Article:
Michelle Obama and Laura Bush also spent time discussing "raising daughters in the White House," Stephanie Cutter, the Obama transition spokeswoman, said in a statement. "Mrs. Obama was honored to finally meet the First Lady, who was a gracious hostess." It was Michelle's second visit to the White House -- she was there once before with Malia and Sasha around the time of her husband's swearing-in to the Senate.
On MSNBC, Anita McBride, Laura Bush's chief of staff, said the first lady showed Michelle Obama where the Bush daughters, Jenna and Barbara, lived.
"She thought the rooms were beautiful and would be perfect for her two little girls and that they could decorate in a way that would be appropriate for young children," McBride said. "And it is a historic room. The Kennedy children lived there. The Johnson girls lived there, Chelsea Clinton as well . . . and Amy Carter."
Sasha Obama will be the youngest White House occupant since the children of John and Jacqueline Kennedy children lived there. "The comparisons with the Obamas and Kennedys are obvious," said Kati Marton, author of "Hidden Power: Presidential Marriages That Shaped Our History." "We will have a highly energized, very outgoing couple going in there with a global reach and a world that awaits them."
As a woman who has juggled work and family, Michelle, 44, will continue to be a "role model for so many women who are struggling in our country to make that balance work," said Valerie Jarrett, a close friend of the Obamas and co-chair of the transition team.
Another great interest of Michelle's is volunteerism, Jarrett said on Sunday to the Trotter Group, an organization of black journalists. She said Michelle -- like her husband, a Harvard-educated lawyer -- had expressed a desire to figure out more broadly "what can we do as Americans to volunteer and give back to our community."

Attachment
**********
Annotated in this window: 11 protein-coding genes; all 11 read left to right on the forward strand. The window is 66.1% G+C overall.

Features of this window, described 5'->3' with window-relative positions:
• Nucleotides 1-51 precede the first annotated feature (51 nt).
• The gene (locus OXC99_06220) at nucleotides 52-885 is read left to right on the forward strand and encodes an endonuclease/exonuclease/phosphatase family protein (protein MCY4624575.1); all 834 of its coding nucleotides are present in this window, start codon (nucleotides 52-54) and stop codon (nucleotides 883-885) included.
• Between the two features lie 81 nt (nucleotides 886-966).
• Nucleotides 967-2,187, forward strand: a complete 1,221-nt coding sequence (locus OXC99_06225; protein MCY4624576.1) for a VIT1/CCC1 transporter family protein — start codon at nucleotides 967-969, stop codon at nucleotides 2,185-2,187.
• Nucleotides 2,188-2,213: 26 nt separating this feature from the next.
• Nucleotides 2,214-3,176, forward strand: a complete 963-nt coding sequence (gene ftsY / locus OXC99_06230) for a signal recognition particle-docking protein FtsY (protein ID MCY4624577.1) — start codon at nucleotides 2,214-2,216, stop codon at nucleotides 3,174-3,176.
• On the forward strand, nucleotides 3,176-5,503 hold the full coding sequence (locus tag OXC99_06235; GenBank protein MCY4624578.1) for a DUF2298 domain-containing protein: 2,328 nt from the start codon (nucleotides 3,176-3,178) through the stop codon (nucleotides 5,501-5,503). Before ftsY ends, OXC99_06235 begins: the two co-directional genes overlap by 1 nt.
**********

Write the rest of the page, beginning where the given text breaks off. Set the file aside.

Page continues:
"And then I think she'll go from there," Jarrett said. "I think it will evolve over time. She's not interested in being a co-president. She's not interested in sitting in the West Wing and making decisions with her husband as president. She's very comfortable that he will select a team that can help him do that. But I do think that she recognizes that she is a role model, and that people will look to her, and that when she shines a spotlight on an issue, its chances for being recognized and appreciated enhance greatly."
How the Obamas entertain, how they decorate, where their children will attend school -- ultimately all first family choices and activities add to an aggregate public impression. Historians now study first ladies as keenly as their husbands.
The tradition of the first lady meeting her successor began on Dec. 11, 1908, when Edith Roosevelt, Teddy's wife, invited Nellie Taft in for a tour, where she "overcompensated for her nervousness by acting high-handed," Anthony wrote in his book "Nellie Taft: The Unconventional First Lady of the Ragtime Era."
"After lunch as the two walked into the Green Room, Nellie quipped in a whisper loud enough for Edith to hear, 'I would have put that table over there.' "
So yet another evolution awaits Michelle Obama: lawyer, wife, mother, politician -- and now, first decorator.
Staff writer Kevin Merida contributed to this report.